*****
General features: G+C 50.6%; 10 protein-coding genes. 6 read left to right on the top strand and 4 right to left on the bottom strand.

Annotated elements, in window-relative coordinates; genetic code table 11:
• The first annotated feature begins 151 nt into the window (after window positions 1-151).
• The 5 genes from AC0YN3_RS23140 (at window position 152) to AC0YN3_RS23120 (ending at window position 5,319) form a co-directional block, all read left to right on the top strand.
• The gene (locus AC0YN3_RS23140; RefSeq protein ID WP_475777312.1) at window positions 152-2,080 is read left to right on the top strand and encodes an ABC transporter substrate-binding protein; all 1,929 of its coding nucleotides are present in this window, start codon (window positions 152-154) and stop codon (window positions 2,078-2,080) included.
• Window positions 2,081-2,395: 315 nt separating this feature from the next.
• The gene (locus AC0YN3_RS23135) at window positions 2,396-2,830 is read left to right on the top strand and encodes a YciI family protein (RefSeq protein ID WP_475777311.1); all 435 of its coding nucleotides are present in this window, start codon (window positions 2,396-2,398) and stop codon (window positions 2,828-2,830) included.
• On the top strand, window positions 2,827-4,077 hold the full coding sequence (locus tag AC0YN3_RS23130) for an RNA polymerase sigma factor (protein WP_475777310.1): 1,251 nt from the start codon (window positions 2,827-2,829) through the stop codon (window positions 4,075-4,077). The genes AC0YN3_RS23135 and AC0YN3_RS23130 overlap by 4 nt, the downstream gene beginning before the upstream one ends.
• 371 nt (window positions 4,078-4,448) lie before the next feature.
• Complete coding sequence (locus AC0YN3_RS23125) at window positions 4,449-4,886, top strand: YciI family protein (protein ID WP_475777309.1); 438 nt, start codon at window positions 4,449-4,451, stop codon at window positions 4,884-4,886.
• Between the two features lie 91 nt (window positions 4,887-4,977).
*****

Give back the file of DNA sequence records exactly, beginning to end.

General features: G+C 50.6%; 10 protein-coding genes. 6 read left to right on the top strand and 4 right to left on the bottom strand.

Annotated elements, in window-relative coordinates; genetic code table 11:
• The first annotated feature begins 151 nt into the window (after window positions 1-151).
• The 5 genes from AC0YN3_RS23140 (at window position 152) to AC0YN3_RS23120 (ending at window position 5,319) form a co-directional block, all read left to right on the top strand.
• The gene (locus AC0YN3_RS23140; RefSeq protein ID WP_475777312.1) at window positions 152-2,080 is read left to right on the top strand and encodes an ABC transporter substrate-binding protein; all 1,929 of its coding nucleotides are present in this window, start codon (window positions 152-154) and stop codon (window positions 2,078-2,080) included.
• Window positions 2,081-2,395: 315 nt separating this feature from the next.
• The gene (locus AC0YN3_RS23135) at window positions 2,396-2,830 is read left to right on the top strand and encodes a YciI family protein (RefSeq protein ID WP_475777311.1); all 435 of its coding nucleotides are present in this window, start codon (window positions 2,396-2,398) and stop codon (window positions 2,828-2,830) included.
• On the top strand, window positions 2,827-4,077 hold the full coding sequence (locus tag AC0YN3_RS23130) for an RNA polymerase sigma factor (protein WP_475777310.1): 1,251 nt from the start codon (window positions 2,827-2,829) through the stop codon (window positions 4,075-4,077). The genes AC0YN3_RS23135 and AC0YN3_RS23130 overlap by 4 nt, the downstream gene beginning before the upstream one ends.
• 371 nt (window positions 4,078-4,448) lie before the next feature.
• Complete coding sequence (locus AC0YN3_RS23125) at window positions 4,449-4,886, top strand: YciI family protein (protein ID WP_475777309.1); 438 nt, start codon at window positions 4,449-4,451, stop codon at window positions 4,884-4,886.
• Between the two features lie 91 nt (window positions 4,887-4,977).